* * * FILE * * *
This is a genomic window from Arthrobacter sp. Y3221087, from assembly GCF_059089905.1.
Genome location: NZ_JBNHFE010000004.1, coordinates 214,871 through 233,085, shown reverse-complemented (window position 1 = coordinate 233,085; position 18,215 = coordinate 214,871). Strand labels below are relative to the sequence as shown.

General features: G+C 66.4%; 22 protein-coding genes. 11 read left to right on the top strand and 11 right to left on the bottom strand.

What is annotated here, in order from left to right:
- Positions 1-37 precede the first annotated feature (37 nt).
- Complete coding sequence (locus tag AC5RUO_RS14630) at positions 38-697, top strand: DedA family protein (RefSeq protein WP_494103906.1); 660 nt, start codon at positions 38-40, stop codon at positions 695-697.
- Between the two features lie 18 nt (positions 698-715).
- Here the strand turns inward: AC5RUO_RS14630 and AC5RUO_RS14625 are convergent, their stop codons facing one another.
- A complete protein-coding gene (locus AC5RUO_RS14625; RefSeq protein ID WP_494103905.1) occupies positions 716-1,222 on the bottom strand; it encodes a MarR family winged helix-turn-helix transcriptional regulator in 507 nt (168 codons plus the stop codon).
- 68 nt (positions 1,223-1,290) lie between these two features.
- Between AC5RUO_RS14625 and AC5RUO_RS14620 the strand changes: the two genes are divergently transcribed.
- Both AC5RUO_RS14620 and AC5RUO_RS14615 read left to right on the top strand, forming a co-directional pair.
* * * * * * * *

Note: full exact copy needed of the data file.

This is a genomic window from Arthrobacter sp. Y3221087, from assembly GCF_059089905.1.
Genome location: NZ_JBNHFE010000004.1, coordinates 214,871 through 233,085, shown reverse-complemented (window position 1 = coordinate 233,085; position 18,215 = coordinate 214,871). Strand labels below are relative to the sequence as shown.

General features: G+C 66.4%; 22 protein-coding genes. 11 read left to right on the top strand and 11 right to left on the bottom strand.

What is annotated here, in order from left to right:
- Positions 1-37 precede the first annotated feature (37 nt).
- Complete coding sequence (locus tag AC5RUO_RS14630) at positions 38-697, top strand: DedA family protein (RefSeq protein WP_494103906.1); 660 nt, start codon at positions 38-40, stop codon at positions 695-697.
- Between the two features lie 18 nt (positions 698-715).
- Here the strand turns inward: AC5RUO_RS14630 and AC5RUO_RS14625 are convergent, their stop codons facing one another.
- A complete protein-coding gene (locus AC5RUO_RS14625; RefSeq protein ID WP_494103905.1) occupies positions 716-1,222 on the bottom strand; it encodes a MarR family winged helix-turn-helix transcriptional regulator in 507 nt (168 codons plus the stop codon).
- 68 nt (positions 1,223-1,290) lie between these two features.
- Between AC5RUO_RS14625 and AC5RUO_RS14620 the strand changes: the two genes are divergently transcribed.
- Both AC5RUO_RS14620 and AC5RUO_RS14615 read left to right on the top strand, forming a co-directional pair.